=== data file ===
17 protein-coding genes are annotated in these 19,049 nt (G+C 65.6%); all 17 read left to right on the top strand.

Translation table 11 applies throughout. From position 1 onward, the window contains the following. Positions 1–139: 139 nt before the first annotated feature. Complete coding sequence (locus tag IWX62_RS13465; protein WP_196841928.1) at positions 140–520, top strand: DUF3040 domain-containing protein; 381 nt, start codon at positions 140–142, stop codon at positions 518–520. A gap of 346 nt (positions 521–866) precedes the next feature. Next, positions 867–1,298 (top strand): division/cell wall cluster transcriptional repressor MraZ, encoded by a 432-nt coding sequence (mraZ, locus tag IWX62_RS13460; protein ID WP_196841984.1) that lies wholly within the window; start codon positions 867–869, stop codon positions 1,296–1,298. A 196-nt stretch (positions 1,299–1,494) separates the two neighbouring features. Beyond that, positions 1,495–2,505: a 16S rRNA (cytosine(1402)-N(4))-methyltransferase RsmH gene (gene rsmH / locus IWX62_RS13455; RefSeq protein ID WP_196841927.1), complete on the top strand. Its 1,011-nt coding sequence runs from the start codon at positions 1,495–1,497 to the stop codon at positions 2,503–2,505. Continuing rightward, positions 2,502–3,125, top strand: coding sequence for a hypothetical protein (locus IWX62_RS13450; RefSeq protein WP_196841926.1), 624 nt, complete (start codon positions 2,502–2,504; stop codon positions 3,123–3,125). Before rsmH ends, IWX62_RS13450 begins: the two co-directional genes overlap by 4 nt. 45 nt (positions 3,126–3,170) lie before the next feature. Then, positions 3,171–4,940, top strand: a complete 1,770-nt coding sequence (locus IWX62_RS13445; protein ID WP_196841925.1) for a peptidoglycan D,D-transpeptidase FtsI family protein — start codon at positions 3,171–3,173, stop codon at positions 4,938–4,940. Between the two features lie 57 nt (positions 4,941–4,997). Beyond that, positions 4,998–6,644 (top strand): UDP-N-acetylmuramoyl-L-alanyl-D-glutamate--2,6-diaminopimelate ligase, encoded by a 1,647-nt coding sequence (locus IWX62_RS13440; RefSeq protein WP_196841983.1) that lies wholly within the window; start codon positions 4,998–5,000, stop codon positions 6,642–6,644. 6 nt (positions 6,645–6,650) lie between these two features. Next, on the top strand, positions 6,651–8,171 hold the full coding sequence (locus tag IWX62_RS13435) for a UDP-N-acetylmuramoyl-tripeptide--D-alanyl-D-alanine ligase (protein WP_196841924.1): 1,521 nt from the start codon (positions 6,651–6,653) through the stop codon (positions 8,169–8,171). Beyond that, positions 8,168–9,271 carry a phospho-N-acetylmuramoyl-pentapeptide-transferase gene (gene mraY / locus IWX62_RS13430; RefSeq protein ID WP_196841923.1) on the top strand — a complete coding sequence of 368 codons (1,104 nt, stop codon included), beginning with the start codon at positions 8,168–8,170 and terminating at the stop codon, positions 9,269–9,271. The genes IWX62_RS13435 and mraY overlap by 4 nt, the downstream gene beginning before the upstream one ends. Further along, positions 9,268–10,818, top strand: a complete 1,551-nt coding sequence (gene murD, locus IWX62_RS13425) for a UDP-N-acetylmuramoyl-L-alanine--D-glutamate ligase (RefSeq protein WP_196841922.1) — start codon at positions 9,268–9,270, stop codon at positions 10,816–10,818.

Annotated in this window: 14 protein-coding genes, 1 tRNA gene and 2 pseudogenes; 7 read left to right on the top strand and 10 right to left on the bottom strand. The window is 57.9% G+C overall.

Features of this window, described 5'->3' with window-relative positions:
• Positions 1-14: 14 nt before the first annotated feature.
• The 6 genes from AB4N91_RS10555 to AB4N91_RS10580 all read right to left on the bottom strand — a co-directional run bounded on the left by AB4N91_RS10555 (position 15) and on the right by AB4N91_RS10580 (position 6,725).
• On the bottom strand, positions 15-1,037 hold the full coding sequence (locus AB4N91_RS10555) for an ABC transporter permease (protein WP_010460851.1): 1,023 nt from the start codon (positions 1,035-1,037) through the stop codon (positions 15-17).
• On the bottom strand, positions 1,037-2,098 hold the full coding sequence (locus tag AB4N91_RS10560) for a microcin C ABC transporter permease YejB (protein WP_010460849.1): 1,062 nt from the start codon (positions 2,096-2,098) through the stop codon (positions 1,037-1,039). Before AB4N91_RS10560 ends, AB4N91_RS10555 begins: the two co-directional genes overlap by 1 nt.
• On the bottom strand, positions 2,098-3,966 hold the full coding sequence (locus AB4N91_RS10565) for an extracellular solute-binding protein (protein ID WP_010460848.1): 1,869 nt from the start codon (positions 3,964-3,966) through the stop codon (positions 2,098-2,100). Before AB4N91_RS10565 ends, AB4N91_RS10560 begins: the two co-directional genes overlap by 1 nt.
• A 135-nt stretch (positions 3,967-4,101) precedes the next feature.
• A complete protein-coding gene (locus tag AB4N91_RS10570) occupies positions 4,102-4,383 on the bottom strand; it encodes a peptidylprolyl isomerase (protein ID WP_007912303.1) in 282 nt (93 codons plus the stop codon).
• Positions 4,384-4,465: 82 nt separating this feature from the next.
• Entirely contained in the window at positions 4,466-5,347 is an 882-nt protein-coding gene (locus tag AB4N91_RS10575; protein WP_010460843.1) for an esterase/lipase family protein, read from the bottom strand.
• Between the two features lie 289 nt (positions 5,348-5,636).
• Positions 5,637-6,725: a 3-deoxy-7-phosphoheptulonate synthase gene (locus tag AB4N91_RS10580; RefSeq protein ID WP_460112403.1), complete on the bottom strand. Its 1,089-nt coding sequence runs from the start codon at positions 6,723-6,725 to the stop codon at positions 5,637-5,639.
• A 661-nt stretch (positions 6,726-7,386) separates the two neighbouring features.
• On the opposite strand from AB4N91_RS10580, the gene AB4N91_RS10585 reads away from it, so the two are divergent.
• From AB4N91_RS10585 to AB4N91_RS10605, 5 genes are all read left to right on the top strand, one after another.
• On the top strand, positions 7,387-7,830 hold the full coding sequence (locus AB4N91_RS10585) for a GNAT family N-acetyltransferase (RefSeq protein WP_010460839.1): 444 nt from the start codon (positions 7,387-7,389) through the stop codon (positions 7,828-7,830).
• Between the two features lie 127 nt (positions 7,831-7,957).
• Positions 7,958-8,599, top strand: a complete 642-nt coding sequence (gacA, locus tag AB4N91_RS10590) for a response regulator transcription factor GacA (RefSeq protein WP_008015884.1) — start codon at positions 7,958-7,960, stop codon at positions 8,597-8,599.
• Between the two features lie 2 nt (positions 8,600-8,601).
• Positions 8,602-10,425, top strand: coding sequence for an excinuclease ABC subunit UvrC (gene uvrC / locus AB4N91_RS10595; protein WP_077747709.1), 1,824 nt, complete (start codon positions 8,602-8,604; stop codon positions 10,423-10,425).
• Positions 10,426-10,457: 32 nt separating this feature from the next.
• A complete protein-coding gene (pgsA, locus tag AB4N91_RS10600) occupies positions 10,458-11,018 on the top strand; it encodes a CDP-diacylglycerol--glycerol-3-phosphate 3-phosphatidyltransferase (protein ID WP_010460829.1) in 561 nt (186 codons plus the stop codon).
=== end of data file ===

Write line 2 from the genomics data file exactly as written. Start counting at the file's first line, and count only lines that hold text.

Translation table 11 applies throughout. From position 1 onward, the window contains the following. Positions 1–139: 139 nt before the first annotated feature. Complete coding sequence (locus tag IWX62_RS13465; protein WP_196841928.1) at positions 140–520, top strand: DUF3040 domain-containing protein; 381 nt, start codon at positions 140–142, stop codon at positions 518–520. A gap of 346 nt (positions 521–866) precedes the next feature. Next, positions 867–1,298 (top strand): division/cell wall cluster transcriptional repressor MraZ, encoded by a 432-nt coding sequence (mraZ, locus tag IWX62_RS13460; protein ID WP_196841984.1) that lies wholly within the window; start codon positions 867–869, stop codon positions 1,296–1,298. A 196-nt stretch (positions 1,299–1,494) separates the two neighbouring features. Beyond that, positions 1,495–2,505: a 16S rRNA (cytosine(1402)-N(4))-methyltransferase RsmH gene (gene rsmH / locus IWX62_RS13455; RefSeq protein ID WP_196841927.1), complete on the top strand. Its 1,011-nt coding sequence runs from the start codon at positions 1,495–1,497 to the stop codon at positions 2,503–2,505. Continuing rightward, positions 2,502–3,125, top strand: coding sequence for a hypothetical protein (locus IWX62_RS13450; RefSeq protein WP_196841926.1), 624 nt, complete (start codon positions 2,502–2,504; stop codon positions 3,123–3,125). Before rsmH ends, IWX62_RS13450 begins: the two co-directional genes overlap by 4 nt. 45 nt (positions 3,126–3,170) lie before the next feature. Then, positions 3,171–4,940, top strand: a complete 1,770-nt coding sequence (locus IWX62_RS13445; protein ID WP_196841925.1) for a peptidoglycan D,D-transpeptidase FtsI family protein — start codon at positions 3,171–3,173, stop codon at positions 4,938–4,940. Between the two features lie 57 nt (positions 4,941–4,997). Beyond that, positions 4,998–6,644 (top strand): UDP-N-acetylmuramoyl-L-alanyl-D-glutamate--2,6-diaminopimelate ligase, encoded by a 1,647-nt coding sequence (locus IWX62_RS13440; RefSeq protein WP_196841983.1) that lies wholly within the window; start codon positions 4,998–5,000, stop codon positions 6,642–6,644. 6 nt (positions 6,645–6,650) lie between these two features. Next, on the top strand, positions 6,651–8,171 hold the full coding sequence (locus tag IWX62_RS13435) for a UDP-N-acetylmuramoyl-tripeptide--D-alanyl-D-alanine ligase (protein WP_196841924.1): 1,521 nt from the start codon (positions 6,651–6,653) through the stop codon (positions 8,169–8,171). Beyond that, positions 8,168–9,271 carry a phospho-N-acetylmuramoyl-pentapeptide-transferase gene (gene mraY / locus IWX62_RS13430; RefSeq protein ID WP_196841923.1) on the top strand — a complete coding sequence of 368 codons (1,104 nt, stop codon included), beginning with the start codon at positions 8,168–8,170 and terminating at the stop codon, positions 9,269–9,271. The genes IWX62_RS13435 and mraY overlap by 4 nt, the downstream gene beginning before the upstream one ends. Further along, positions 9,268–10,818, top strand: a complete 1,551-nt coding sequence (gene murD, locus IWX62_RS13425) for a UDP-N-acetylmuramoyl-L-alanine--D-glutamate ligase (RefSeq protein WP_196841922.1) — start codon at positions 9,268–9,270, stop codon at positions 10,816–10,818.